When part of your job description entails mercilessly mocking a certain Atlanta-set reality show, it’s always awkward when you actually run into one of the cast members face to face. For example, when we spotted Atlanta attorney Phaedra C. Parks this week at the soiree for Georgia’s 2012 Grammy nominees at the downtown W, we braced for a) a beating with a metal folding chair or b) a hug.
Blessedly, when Parks saw us, chose the latter. First up, we asked Parks (who served as one of the co-chairs of last month’s Captain Planet Foundation gala auction) if she was as surprised as the rest of us to learn the gala’s headliner bluegrass Grammy winner Alison Krauss was a huge “Real Housewives of Atlanta” fan. “I love her!” Parks confided to us. “I actually went back [stage] and talked to her for a long time and we exchanged numbers. Maybe next year, I’ll get her on the show!”
Parks also gave us a sneak preview of what’s coming up on the very special three episode fourth season finale of “RHOA” as the ladies travel to Africa. Part one airs Sunday at 9 p.m. on Bravo. “The Africa episodes are going to be absolutely wonderful,” she hinted. “It’s beautiful. It’s going to be three episodes but we were there for ten days. We did everything. We had a great fight. You will see that this Sunday. It’s just unbelievable. But there were also a lot of great moments. A lot of tear jerking moments. It’s going to be something to see. We did a safari and a lot of cultural things. I’m very proud because I organized the trip. It was my baby and I’m really excited about it.”
Over the years, long before she ever became daily fodder for the blogosphere, we interacted with Parks routinely in her capacity as one of the city’s entertainment attorneys. Back in the day, we filed countless dispatches on her famous clients, including former Atlantan R&B singer Bobby Brown during his often tumultuous marriage Whitney Houston. Brown, you see, had this habit of forgetting to pay child support from a previous relationship until he given a gentle reminder from Boston law enforcement officials. This gentle reminder often came in the form of an orange jumpsuit.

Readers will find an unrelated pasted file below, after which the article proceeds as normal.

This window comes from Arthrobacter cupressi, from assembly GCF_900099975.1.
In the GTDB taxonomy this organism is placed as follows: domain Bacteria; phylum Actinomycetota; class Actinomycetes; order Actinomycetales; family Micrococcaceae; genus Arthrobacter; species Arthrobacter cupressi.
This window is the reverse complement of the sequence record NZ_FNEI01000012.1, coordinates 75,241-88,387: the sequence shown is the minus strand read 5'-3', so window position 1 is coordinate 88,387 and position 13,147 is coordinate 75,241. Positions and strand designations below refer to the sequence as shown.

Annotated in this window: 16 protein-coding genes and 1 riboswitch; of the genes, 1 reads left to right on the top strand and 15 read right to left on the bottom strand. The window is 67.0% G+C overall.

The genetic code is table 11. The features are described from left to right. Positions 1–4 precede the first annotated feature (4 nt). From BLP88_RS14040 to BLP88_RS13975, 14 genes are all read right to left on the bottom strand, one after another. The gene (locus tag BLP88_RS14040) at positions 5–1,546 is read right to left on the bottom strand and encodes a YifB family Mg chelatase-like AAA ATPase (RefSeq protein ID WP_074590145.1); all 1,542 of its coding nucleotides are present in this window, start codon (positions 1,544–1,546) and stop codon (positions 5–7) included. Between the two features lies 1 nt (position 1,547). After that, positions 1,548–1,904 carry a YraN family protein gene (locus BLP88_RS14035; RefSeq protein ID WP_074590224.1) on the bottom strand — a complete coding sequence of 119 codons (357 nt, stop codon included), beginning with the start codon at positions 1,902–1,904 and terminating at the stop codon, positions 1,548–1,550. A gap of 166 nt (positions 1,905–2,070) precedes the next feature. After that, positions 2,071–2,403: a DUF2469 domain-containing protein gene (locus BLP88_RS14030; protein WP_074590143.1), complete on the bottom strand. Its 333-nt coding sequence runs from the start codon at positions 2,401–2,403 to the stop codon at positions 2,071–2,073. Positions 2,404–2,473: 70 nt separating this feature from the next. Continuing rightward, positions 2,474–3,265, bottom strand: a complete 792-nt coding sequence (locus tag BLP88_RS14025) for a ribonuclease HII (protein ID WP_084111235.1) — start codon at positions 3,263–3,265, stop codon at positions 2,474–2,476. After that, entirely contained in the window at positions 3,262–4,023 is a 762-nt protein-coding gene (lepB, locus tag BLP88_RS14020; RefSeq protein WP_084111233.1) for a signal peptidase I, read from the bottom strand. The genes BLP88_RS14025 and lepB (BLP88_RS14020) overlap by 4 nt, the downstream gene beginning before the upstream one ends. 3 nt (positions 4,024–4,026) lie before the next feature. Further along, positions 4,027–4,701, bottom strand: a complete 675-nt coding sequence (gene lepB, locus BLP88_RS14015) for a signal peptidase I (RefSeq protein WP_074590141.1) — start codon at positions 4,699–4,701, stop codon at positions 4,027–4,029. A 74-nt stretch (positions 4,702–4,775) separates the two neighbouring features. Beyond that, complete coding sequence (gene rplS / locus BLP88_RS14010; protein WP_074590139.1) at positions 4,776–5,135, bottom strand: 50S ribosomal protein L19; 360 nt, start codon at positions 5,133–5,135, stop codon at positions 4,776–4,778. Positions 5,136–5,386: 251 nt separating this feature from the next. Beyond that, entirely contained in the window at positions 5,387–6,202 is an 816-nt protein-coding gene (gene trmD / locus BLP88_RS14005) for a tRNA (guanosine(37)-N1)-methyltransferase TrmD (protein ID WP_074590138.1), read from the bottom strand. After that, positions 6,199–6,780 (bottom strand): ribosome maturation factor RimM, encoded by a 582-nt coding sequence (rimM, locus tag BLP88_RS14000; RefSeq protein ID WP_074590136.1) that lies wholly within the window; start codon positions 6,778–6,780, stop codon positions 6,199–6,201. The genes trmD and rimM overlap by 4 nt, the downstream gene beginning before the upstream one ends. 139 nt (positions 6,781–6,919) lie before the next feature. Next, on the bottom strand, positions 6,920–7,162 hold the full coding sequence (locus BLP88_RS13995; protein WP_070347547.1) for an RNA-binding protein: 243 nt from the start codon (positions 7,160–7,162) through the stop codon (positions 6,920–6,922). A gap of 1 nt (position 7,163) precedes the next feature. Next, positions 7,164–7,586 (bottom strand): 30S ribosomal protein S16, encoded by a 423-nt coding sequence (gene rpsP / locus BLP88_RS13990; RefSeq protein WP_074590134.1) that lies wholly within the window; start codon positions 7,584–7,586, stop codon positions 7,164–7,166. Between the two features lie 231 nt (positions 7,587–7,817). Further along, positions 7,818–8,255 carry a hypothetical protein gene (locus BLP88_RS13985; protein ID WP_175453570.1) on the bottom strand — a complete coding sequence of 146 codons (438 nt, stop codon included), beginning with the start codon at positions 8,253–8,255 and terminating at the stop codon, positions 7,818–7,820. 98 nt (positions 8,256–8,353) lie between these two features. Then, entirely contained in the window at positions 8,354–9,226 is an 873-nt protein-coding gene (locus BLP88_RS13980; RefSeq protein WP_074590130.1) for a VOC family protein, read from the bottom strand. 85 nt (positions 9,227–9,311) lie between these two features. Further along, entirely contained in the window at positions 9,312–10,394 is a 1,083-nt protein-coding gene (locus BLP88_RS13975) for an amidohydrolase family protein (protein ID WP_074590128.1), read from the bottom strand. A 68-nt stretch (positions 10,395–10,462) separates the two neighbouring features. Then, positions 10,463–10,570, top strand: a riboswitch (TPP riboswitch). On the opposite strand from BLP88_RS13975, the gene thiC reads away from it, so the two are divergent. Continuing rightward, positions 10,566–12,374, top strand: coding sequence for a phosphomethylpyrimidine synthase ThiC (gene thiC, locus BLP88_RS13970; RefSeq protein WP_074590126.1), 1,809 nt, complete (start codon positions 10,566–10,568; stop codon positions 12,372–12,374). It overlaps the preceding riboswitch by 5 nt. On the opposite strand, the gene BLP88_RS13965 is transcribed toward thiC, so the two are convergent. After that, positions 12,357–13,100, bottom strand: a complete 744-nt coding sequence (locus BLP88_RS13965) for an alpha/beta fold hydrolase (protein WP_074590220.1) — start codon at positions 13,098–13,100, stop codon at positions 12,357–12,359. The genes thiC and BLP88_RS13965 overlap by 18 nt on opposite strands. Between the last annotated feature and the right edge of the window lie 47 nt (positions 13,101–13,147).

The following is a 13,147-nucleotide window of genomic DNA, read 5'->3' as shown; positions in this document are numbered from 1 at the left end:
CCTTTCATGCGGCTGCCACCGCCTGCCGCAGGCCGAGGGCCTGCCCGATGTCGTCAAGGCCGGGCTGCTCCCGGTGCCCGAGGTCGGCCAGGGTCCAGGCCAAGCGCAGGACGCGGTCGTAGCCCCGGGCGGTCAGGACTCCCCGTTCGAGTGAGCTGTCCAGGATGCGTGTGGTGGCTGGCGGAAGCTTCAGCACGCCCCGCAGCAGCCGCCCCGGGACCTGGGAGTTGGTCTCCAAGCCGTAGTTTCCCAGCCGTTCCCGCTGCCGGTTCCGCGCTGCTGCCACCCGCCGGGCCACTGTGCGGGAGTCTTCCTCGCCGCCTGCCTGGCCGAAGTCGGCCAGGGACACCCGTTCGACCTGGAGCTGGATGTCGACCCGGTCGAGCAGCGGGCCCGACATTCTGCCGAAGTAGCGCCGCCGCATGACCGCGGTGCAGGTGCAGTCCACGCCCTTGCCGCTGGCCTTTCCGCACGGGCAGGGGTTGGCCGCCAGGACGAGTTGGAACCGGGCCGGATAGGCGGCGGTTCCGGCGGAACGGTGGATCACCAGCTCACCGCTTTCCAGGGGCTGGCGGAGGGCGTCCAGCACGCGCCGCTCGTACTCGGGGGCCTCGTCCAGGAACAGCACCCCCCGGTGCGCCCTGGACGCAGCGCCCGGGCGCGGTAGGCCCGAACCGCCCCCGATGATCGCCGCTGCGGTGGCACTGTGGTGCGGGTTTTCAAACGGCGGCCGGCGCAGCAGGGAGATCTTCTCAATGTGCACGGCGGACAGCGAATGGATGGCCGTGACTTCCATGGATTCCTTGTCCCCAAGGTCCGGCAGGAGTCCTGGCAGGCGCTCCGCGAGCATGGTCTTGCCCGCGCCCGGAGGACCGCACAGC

So why would a lawyer as smart as Parks sign up for a ridiculous reality show after it had already made our city a national punchline? “The show came at a good time,” she explained. “I was pregnant and I was on bed rest. It was a great opportunity. But on the flip side, I wanted to showcase what I felt Atlanta was really about. That is, educated women, professional women and entrepreneurship. I like to think I embody all those things.”
But Parks does concede that what viewers see on “RHOA” is a, well, heightened TV version of herself. “Yeah,” she said laughing. “Well, you’ve known me forever! Here’s the thing. It is TV and it is for entertainment. People need to realize that. What people have to know is that you’re peeking into moments that should be shared amongst friends. It’s a wonderful medium. But no one is one dimensional. Everyone has different dimensions to themselves. When you’re being taped for television, it’s very different from how you might act otherwise.”